Since I have been on Twitter more, I have learned that many people are unhappy about autobiographical prose in the lead-in before food bloggers get to the recipe. Apparently all of those words are just a waste of space.
So far, I haven’t seen the bloggers themselves respond, but other readers have come to their defense in arguing that it isn’t a huge cost to scroll down when you’re getting the recipes often for free.
Having allowed cookies to dominate my blog for the past few months, I feel freshly minted and qualified to chime in on this debate as well with two observations.
First, if it weren’t for the lead-in, there frankly wouldn’t be a lot at all to these posts. To a knowledgeable baker, I think many recipes could be written in one hundred words or less, which frankly isn’t enough to get anyone hooked.
Second, it’s surprisingly hard to come up with related topics to write about. I didn’t know how to start this post, so I made it a meta lead-in about lead-ins. I get why one would just fill the space with whatever was going on that day.
Anyways, now that I’m six paragraphs in, I feel like I can start on this recipe: Dorie’s Lemon Sugar Cookies.
I again was baking before the baby woke up, so I started with my mise en place i.e. getting everything out. It may seem trivial, but by far the most frequent mistake in recipes is leaving something out. I once made a banana strawberry bread appropriate for construction when I forgot to add leavening.
Like the previous recipe, Dorie instructs the baker to rub citrus zest into the sugar until “moist and fragrant.” It’s an oddly pleasing way to start a cookie recipe with something very tactile when cookies often are just dumping and mixing.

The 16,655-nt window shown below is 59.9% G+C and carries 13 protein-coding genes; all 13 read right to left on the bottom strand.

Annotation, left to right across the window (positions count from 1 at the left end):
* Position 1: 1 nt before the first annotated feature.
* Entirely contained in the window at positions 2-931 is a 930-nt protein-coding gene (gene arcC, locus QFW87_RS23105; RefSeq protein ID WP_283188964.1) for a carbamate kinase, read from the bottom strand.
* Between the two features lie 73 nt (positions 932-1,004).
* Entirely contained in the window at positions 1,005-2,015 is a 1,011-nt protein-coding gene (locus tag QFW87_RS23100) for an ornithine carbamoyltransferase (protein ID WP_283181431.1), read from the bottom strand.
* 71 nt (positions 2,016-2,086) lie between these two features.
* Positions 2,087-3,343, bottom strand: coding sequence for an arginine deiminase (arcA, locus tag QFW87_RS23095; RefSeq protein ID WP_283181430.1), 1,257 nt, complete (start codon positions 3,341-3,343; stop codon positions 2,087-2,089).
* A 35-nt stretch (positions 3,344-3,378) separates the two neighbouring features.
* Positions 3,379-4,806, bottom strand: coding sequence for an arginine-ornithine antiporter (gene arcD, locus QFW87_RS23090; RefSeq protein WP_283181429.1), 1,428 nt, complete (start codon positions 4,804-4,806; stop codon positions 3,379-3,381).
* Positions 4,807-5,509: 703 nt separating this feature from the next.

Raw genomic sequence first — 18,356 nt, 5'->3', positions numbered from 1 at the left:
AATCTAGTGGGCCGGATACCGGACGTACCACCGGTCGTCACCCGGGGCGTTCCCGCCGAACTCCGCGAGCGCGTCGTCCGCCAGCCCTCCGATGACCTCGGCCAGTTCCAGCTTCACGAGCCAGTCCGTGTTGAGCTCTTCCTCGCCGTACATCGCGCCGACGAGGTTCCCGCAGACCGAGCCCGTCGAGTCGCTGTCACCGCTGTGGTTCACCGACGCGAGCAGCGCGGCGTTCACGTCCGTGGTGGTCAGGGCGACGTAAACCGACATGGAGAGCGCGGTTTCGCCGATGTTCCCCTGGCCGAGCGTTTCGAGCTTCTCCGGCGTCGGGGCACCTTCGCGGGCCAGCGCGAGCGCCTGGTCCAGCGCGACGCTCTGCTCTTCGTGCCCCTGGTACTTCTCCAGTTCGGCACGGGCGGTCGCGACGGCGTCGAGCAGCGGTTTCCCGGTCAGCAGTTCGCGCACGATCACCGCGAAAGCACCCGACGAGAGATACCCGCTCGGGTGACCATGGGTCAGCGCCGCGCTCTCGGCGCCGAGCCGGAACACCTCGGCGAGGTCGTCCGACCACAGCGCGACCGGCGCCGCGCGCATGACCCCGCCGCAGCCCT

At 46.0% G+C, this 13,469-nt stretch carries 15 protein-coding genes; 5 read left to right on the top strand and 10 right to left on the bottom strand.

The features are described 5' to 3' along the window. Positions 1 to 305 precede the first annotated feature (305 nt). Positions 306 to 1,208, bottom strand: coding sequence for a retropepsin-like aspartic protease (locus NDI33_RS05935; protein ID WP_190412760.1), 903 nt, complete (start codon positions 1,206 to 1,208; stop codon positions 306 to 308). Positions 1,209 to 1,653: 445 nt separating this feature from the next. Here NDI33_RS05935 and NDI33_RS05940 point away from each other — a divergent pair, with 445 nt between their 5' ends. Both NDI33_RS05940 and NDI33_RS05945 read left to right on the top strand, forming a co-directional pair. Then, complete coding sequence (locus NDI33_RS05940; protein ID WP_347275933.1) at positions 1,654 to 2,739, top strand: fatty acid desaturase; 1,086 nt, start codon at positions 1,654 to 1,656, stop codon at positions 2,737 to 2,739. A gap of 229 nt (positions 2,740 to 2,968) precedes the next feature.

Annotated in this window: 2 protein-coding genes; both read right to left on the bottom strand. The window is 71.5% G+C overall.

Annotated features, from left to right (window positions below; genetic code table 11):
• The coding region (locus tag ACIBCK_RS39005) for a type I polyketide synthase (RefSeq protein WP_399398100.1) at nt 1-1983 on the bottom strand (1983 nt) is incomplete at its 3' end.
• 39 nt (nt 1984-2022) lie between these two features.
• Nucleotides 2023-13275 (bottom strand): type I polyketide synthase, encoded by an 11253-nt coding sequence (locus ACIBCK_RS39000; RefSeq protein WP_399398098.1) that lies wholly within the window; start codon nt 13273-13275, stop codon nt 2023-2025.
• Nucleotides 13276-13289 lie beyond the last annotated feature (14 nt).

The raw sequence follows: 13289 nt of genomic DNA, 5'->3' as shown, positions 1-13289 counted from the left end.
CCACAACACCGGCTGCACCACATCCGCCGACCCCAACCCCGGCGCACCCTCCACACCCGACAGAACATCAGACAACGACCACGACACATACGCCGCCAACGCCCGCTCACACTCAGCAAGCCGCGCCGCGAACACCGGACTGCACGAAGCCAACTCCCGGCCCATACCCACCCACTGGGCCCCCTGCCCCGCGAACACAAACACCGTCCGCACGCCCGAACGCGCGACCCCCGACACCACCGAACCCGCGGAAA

I picked a great lemon that squeezed to exactly 1/4 cup of juice as requested. Reading ahead, I saw that the lemon juice was incorporated at the same time as the vanilla, so I had some fun and poured the vanilla into the lemon juice. It didn’t quite mix, and I ended up with this somewhat interesting blend of colors
I don’t have much more to say about the dough: it came together nicely and was as straightforward as ever to make.
The recipe called for teaspoon balls, and since I still don’t have a small cookie scoop, I went with roughly 16 gram balls, which were then rolled into a ball and then coated with white sugar. It doesn’t sound like much, but it’s significantly more time consuming than just scooping and dropping out mounds onto the baking sheet.
Dorie didn’t call these ones “spreaders”, but she did say they “spread dramatically”, and for once, I agreed. The two inch gap was still plenty to avoid cookies going in for a smush hug with their neighbors.
The recipe made sixty cookies, which sounds like a lot but makes sense if they’re spreaders: each cookie isn’t very heavy but just, well, spread. She gives a baking time from 8-14 minutes depending on preferred chewy and crunch.
I went for 10 minutes on the first batch so I could ship off soft cookies that hopefully wouldn’t get too stale. Even cool, they almost melted in our mouths. I baked the second batch to 12 minutes, and you can see just a little more color around the edges as well as a slightly different, two-tiered shape.
I could theorize how the 2 minutes made a difference in the shape, but I also used parchment for the first batch and silicone mats for the second (not for science, but just because I was baking so many), so there were multiple variables in play.
In any case, the second batch was also delicious in a different way. The crunch around the edges was nice contrast while the inside was still tender. I guess maybe this appeals to fans of brownie edges.
Julie and I agreed that these cookies were fantastic and put them into our top tier. Highly recommended, especially since the only even remotely special ingredient is a lemon: everything else is quite typical for a cookie recipe.
You can find the Lemon Sugar Cookies recipe from Dorie herself.